When I stepped onto campus for my freshman year, I could sum up my knowledge of Michigan basketball in one sentence: “Jordan Poole hit that shot against Houston in March Madness.” I quickly realized that this was nowhere near enough to pass in a conversation about the team, and went about trying to learn enough to get by. I read a lot (and I mean a lot) of articles about the team. Eventually, though, I found myself wishing there was just a Crash Course video explaining everything I needed to know about the team for me.
Two years later, I’ve decided to become the solution to my own problem. Consider me the Hank Green of Michigan basketball. Let’s begin.
“In the paint”: the rectangle underneath the basket boxed in by the free-throw lines. It’s creatively called “the paint” because it’s outlined (and sometimes also filled in) with paint. Teams tend to put their biggest guys here. On offense, the goal of the player in the paint is either a) pass to someone who has an open shot, or b) muscle his way through the opponent’s defense and score (“going to work down low” — this is where size can be an important factor). On defense, the goal is to stop the other team from doing either of those things (again, size is helpful there).
Big Ten conference play is notoriously won and lost in the paint, and Michigan coach Juwan Howard, a former big man, can be aggressive in planning attacks in the post. It was a consistent staple of Michigan’s offense last year, and is likely to remain central this year. Incoming freshman center Hunter Dickinson (see below) will be a key player in both attacking and defending in the paint.
Ball screen: a blocking move set up by a team so that the player who has the ball can get off a shot or a pass. Michigan relies on these on offense.
“From the field”: shooting from anywhere that isn’t a free throw. This includes both two- and three-pointers. Howard encourages his guys to take open looks from the field if they have them, so if those shots start falling, Michigan’s offense could be dangerous. Isaiah Livers and Franz Wagner (see below) will be key here.
Juwan Howard: Head coach of Michigan basketball, now in his second year. He was part of a really good Michigan recruiting class in 1991 called the Fab Five, played on some really good Michigan basketball teams in the ‘90s, had a successful NBA career, was an assistant coach in the NBA for a few years and then came back to Ann Arbor to coach the Wolverines. Howard led Michigan to a solid 19-12 record in his first season last year.
Phil Martelli: Associate head coach. Really, really knowledgeable about the game of basketball. Martelli is the one standing next to Juwan at the games. Before coming to Michigan, he was the head coach at St. Joseph’s, and he brings 43 years of coaching experience to the table. With Michigan being Howard’s first head-coaching role, Martelli’s wealth of knowledge of the game and the position are key to understanding Michigan basketball.
Isaiah Livers: The last remaining starter from Michigan’s 2018 Final Four run, and a very dynamic scorer. Injured on-and-off for most of last year, Livers was a huge boost for the Wolverines when he was healthy. He’s now back in Ann Arbor for his senior season, and a projected second-round pick in the NBA draft. Livers will be a key piece of Michigan’s offense this year, and an experienced voice in the locker room.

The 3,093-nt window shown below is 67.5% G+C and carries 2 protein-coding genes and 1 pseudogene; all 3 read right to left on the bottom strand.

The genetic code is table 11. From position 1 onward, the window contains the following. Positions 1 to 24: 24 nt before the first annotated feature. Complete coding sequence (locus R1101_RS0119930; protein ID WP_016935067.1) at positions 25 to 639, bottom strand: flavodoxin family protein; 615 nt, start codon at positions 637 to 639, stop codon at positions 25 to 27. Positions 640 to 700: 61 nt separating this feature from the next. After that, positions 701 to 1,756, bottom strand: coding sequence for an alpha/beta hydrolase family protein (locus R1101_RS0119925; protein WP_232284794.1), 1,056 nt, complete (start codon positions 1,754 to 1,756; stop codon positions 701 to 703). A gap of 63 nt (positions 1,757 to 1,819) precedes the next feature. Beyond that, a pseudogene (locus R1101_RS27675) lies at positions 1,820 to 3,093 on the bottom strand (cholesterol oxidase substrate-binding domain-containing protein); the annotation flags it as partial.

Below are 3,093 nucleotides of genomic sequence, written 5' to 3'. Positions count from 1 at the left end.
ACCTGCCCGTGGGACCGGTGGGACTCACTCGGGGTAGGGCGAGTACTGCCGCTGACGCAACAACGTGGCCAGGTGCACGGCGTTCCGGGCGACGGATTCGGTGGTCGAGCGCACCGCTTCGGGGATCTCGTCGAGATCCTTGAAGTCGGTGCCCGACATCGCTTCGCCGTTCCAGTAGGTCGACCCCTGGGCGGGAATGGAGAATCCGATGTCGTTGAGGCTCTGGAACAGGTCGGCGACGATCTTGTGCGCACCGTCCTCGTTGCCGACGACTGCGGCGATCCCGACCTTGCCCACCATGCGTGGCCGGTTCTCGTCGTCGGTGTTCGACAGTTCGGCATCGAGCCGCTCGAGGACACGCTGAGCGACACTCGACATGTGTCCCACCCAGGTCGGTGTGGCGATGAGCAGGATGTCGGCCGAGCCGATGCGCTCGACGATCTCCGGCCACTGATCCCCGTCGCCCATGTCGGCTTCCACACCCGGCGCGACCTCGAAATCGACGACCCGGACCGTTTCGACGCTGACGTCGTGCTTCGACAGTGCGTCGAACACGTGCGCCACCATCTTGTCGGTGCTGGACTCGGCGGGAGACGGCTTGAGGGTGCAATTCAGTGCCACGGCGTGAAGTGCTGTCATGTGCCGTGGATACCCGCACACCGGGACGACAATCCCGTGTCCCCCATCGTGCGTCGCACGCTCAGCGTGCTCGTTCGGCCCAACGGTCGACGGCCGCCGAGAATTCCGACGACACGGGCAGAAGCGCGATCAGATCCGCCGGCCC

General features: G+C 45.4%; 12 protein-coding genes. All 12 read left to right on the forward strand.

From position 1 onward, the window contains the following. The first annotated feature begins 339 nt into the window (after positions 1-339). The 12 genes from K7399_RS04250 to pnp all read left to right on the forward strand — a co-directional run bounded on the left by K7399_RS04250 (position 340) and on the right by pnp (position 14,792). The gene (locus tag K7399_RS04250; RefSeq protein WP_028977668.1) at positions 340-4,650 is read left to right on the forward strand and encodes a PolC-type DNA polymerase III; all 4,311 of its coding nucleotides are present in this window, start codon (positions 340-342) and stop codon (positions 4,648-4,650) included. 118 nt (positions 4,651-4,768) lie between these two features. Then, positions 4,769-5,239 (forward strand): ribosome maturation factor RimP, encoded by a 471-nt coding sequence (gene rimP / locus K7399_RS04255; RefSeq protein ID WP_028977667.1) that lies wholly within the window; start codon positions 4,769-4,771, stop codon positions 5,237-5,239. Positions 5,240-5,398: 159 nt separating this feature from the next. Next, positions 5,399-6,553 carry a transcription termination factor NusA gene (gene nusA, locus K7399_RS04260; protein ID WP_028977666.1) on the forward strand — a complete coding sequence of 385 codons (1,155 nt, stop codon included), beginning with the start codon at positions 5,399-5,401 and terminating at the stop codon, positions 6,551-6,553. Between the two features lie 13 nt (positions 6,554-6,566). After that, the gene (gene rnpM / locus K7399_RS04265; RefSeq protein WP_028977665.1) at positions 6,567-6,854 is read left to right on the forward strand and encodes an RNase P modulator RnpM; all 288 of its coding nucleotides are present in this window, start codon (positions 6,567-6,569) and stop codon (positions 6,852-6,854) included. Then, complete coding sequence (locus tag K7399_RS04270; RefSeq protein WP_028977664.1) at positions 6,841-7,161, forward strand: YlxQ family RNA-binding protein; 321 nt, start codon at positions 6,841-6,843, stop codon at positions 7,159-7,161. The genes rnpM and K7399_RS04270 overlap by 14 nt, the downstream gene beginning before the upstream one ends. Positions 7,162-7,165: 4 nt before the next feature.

Franz Wagner: A sophomore wing with a really pretty — and very dangerous — shot. His brother, Moritz, was also on the 2018 Final Four team. He was a key scorer for Michigan last year, and likely will be again.
Eli Brooks: A senior guard, Brooks really came into his own at the end of last season. When his shot is falling, he has the ability to headline Michigan’s offense, but his defense and passing can’t be overlooked — he learned a lot from Zavier Simpson there (see below). Really versatile player — it’ll be interesting to see how he fits into this year’s team.
Hunter Dickinson: Freshman big man and projected starter at center. Dickinson is really talented, and could make an impact right away. Developing big men has quickly become Howard’s calling card, so Dickinson is expected to grow even more during his time at Michigan.
John Beilein: Head coach of Michigan basketball before Howard; left to take a job as head coach of the Cleveland Cavaliers. Beilein took Michigan to nine March Madness tournaments and two Final Fours (2013 and 2018). He’s the winningest basketball coach in school history and also led Michigan to two conference titles and two Big Ten Tournament victories.
Zavier Simpson: Graduated in the spring, and basically directed how the team played from the court during his time as the Wolverines’ starting point guard — that’s him firing off that screen pass in the second video. He was also a key piece of Michigan’s offensive attack in the paint (see video below). He leaves a big hole, and filling it is one of the toughest questions this team faces right now.
Jon Teske: Also graduated in the spring – he’s the really tall one who scored in the post in the first video. Teske was the personification of “going to work down low” and the heart and soul of Michigan’s post defense. He’ll also be tough to replace; Dickinson’s performance will be key.
If you’ve made it this far, congratulations! You now have basic knowledge of Michigan basketball. And you’re in luck: I’ve also made a Quizlet for this article. It’s linked here. Now go forth and sound like you know what you’re talking about.